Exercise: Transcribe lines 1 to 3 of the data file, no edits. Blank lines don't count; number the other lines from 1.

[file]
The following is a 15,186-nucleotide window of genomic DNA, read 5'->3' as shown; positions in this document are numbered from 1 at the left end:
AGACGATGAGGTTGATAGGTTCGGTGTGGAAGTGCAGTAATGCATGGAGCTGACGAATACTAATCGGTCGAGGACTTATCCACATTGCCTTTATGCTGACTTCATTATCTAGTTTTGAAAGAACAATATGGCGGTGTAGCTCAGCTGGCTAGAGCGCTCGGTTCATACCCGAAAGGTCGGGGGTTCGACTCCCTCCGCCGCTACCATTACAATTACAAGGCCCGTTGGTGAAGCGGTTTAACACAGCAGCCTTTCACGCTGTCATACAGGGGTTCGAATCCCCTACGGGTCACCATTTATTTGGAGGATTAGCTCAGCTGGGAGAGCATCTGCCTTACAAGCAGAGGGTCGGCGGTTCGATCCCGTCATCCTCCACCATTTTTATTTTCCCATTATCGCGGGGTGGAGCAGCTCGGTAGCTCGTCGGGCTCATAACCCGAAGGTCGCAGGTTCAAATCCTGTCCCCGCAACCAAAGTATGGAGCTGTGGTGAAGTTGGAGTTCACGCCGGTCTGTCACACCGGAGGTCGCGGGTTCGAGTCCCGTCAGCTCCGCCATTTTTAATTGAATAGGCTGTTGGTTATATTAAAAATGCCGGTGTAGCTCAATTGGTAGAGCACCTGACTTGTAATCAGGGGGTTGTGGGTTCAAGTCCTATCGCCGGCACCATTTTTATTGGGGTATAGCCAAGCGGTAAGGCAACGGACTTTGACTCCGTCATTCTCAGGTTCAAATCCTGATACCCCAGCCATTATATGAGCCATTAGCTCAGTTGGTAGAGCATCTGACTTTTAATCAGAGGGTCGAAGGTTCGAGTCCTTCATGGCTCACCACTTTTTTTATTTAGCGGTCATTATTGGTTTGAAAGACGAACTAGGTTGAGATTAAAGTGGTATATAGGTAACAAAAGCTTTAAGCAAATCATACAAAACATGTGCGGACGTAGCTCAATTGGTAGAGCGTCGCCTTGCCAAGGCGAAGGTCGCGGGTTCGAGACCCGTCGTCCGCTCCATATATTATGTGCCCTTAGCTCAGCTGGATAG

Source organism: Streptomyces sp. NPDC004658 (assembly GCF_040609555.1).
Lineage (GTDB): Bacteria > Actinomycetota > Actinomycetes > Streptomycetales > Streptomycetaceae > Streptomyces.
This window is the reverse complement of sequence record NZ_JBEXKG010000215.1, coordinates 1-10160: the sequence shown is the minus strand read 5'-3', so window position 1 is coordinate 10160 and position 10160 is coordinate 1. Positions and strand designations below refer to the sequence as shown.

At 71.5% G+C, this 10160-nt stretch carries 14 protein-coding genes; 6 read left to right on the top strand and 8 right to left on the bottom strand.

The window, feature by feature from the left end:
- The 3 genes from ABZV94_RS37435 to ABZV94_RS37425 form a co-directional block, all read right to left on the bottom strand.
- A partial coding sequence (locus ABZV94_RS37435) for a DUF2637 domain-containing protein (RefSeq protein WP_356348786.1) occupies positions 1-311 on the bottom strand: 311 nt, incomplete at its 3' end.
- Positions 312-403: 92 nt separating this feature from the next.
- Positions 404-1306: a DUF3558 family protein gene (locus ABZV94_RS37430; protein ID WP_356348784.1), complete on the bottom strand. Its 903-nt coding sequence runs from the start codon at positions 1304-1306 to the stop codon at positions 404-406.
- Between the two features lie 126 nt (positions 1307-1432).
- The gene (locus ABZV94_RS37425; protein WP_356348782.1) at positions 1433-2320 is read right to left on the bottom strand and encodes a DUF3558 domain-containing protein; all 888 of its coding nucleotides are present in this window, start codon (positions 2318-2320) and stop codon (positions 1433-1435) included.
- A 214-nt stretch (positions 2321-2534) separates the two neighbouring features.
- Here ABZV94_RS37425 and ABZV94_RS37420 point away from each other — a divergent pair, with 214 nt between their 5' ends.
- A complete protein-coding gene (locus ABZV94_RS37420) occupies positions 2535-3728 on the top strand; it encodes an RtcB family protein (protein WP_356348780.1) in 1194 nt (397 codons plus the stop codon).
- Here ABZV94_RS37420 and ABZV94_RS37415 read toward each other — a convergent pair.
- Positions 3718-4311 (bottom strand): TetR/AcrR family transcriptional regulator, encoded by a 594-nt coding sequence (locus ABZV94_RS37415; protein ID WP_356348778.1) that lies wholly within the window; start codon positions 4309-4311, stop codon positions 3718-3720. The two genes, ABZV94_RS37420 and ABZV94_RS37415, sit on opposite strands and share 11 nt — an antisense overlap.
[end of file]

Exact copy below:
The following is a 15,186-nucleotide window of genomic DNA, read 5'->3' as shown; positions in this document are numbered from 1 at the left end:
AGACGATGAGGTTGATAGGTTCGGTGTGGAAGTGCAGTAATGCATGGAGCTGACGAATACTAATCGGTCGAGGACTTATCCACATTGCCTTTATGCTGACTTCATTATCTAGTTTTGAAAGAACAATATGGCGGTGTAGCTCAGCTGGCTAGAGCGCTCGGTTCATACCCGAAAGGTCGGGGGTTCGACTCCCTCCGCCGCTACCATTACAATTACAAGGCCCGTTGGTGAAGCGGTTTAACACAGCAGCCTTTCACGCTGTCATACAGGGGTTCGAATCCCCTACGGGTCACCATTTATTTGGAGGATTAGCTCAGCTGGGAGAGCATCTGCCTTACAAGCAGAGGGTCGGCGGTTCGATCCCGTCATCCTCCACCATTTTTATTTTCCCATTATCGCGGGGTGGAGCAGCTCGGTAGCTCGTCGGGCTCATAACCCGAAGGTCGCAGGTTCAAATCCTGTCCCCGCAACCAAAGTATGGAGCTGTGGTGAAGTTGGAGTTCACGCCGGTCTGTCACACCGGAGGTCGCGGGTTCGAGTCCCGTCAGCTCCGCCATTTTTAATTGAATAGGCTGTTGGTTATATTAAAAATGCCGGTGTAGCTCAATTGGTAGAGCACCTGACTTGTAATCAGGGGGTTGTGGGTTCAAGTCCTATCGCCGGCACCATTTTTATTGGGGTATAGCCAAGCGGTAAGGCAACGGACTTTGACTCCGTCATTCTCAGGTTCAAATCCTGATACCCCAGCCATTATATGAGCCATTAGCTCAGTTGGTAGAGCATCTGACTTTTAATCAGAGGGTCGAAGGTTCGAGTCCTTCATGGCTCACCACTTTTTTTATTTAGCGGTCATTATTGGTTTGAAAGACGAACTAGGTTGAGATTAAAGTGGTATATAGGTAACAAAAGCTTTAAGCAAATCATACAAAACATGTGCGGACGTAGCTCAATTGGTAGAGCGTCGCCTTGCCAAGGCGAAGGTCGCGGGTTCGAGACCCGTCGTCCGCTCCATATATTATGTGCCCTTAGCTCAGCTGGATAG

Source organism: Streptomyces sp. NPDC004658 (assembly GCF_040609555.1).